Why I Don’t Read Ideological Media: Dawkins Edition

Dawkins is clearly confident, writing as if he knows what he’s talking about. The only problem is that, as often as not, he has no idea what he’s talking about.

Eric Reitan breaks good ol’ Dick down:

How are books born? The one you’re reading now was born when a colleague gave me a photocopied page from a book, without identifying information, and asked me to evaluate it as I would a student’s paper. The page offered “summaries” of the first three of St Thomas Aquinas’ five arguments for God’s existence (popularly called the “Five Ways”). The writer of the passage got the arguments wrong – and then objected to them at precisely those points where he got them wrong.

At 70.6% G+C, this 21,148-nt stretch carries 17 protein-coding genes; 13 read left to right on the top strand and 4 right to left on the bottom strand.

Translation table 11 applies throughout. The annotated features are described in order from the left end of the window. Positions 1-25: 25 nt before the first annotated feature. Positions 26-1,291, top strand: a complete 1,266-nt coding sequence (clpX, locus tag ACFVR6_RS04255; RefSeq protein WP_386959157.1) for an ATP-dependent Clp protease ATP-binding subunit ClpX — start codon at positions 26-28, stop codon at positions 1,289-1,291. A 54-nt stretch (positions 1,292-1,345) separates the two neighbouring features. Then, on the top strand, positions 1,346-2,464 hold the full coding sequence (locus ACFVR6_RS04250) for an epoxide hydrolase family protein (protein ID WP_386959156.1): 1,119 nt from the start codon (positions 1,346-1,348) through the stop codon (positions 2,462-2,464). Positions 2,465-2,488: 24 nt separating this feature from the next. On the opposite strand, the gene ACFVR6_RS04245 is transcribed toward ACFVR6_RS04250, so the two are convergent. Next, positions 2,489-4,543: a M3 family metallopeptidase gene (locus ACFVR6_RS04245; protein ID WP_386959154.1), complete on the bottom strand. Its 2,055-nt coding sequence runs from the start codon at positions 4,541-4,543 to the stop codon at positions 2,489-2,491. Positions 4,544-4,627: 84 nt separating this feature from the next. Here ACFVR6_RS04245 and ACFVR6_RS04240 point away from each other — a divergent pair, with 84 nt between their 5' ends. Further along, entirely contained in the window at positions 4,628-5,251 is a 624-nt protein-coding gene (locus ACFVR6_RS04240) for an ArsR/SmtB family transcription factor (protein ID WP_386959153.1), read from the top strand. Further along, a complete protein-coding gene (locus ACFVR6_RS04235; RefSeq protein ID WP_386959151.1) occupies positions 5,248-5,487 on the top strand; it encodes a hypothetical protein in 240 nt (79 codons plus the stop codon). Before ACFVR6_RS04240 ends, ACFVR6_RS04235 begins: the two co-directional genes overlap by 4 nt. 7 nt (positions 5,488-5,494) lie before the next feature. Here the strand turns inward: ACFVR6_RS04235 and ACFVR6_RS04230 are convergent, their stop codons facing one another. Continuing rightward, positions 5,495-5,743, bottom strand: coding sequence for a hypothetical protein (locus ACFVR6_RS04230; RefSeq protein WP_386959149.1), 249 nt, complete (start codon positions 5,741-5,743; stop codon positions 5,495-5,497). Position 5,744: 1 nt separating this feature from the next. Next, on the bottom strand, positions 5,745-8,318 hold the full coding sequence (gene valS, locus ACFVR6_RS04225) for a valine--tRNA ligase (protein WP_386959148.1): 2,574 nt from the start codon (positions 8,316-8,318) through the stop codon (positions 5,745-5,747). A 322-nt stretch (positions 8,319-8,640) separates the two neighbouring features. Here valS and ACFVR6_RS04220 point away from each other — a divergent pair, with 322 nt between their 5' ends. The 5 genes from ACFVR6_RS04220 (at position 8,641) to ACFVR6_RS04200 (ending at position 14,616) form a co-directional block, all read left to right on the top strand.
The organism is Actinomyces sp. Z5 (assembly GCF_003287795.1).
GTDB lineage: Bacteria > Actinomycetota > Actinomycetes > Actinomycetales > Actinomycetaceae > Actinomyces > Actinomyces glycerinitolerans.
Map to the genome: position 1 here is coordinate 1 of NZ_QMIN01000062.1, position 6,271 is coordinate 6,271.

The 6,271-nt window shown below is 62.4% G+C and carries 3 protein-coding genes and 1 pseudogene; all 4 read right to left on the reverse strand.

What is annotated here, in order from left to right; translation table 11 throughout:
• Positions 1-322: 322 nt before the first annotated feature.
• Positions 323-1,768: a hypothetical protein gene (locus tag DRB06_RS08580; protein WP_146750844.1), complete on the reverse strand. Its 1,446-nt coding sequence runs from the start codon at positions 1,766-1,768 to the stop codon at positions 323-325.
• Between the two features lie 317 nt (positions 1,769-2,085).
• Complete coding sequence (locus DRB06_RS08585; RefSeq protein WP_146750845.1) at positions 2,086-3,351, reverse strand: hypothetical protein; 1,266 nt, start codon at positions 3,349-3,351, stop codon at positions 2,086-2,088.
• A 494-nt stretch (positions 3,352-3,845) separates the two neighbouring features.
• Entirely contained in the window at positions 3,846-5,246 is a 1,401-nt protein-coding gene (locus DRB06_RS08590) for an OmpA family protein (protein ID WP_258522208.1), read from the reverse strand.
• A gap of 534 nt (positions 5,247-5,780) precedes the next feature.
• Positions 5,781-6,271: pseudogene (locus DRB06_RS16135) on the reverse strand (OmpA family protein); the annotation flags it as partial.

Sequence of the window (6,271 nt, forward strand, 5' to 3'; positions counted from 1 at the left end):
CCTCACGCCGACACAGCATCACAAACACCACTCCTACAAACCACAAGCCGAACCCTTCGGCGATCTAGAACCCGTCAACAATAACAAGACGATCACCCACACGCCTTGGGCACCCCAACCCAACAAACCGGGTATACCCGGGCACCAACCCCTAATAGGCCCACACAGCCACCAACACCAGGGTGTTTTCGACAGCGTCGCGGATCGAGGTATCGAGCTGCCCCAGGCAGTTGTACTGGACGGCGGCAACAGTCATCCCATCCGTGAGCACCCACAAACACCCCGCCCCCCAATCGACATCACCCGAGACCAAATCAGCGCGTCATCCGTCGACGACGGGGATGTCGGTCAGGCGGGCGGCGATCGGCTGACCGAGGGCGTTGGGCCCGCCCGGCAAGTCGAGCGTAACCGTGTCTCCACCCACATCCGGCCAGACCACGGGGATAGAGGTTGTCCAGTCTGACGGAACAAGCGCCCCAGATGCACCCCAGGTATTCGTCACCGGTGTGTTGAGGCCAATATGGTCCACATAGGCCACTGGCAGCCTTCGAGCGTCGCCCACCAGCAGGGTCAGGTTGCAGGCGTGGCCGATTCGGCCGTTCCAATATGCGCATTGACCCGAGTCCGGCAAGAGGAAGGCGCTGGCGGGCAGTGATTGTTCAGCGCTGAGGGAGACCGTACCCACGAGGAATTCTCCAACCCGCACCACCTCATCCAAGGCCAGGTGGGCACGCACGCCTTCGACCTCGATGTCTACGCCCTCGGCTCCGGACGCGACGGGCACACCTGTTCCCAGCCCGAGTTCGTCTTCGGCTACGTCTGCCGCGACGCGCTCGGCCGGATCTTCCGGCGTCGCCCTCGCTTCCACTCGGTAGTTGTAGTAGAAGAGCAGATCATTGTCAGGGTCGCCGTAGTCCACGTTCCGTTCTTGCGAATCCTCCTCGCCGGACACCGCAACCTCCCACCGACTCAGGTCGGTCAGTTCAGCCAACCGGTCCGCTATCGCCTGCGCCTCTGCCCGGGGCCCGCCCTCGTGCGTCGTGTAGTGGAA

The writer was Richard Dawkins. The book was The God Delusion. The photocopied passage, had Dawkins turned it in to me for a grade, would have earned him a whopping “D.” And for many people, this D-level work may be their only exposure to Aquinas’ arguments for God’s existence.

And so I bought Dawkins’ book. And as I read it, I was taken in by the author’s swagger. Dawkins is clearly confident, writing as if he knows what he’s talking about. The only problem is that, as often as not, he has no idea what he’s talking about.

Eric Reitan. Is God A Delusion: A Reply to Religion’s Cultured Despisers (Kindle Locations 1430-1435). Kindle Edition.

UPDATE: Upon reflection, I thought this too cavalier an attack so I decided to provide an example. Continue reading “Why I Don’t Read Ideological Media: Dawkins Edition”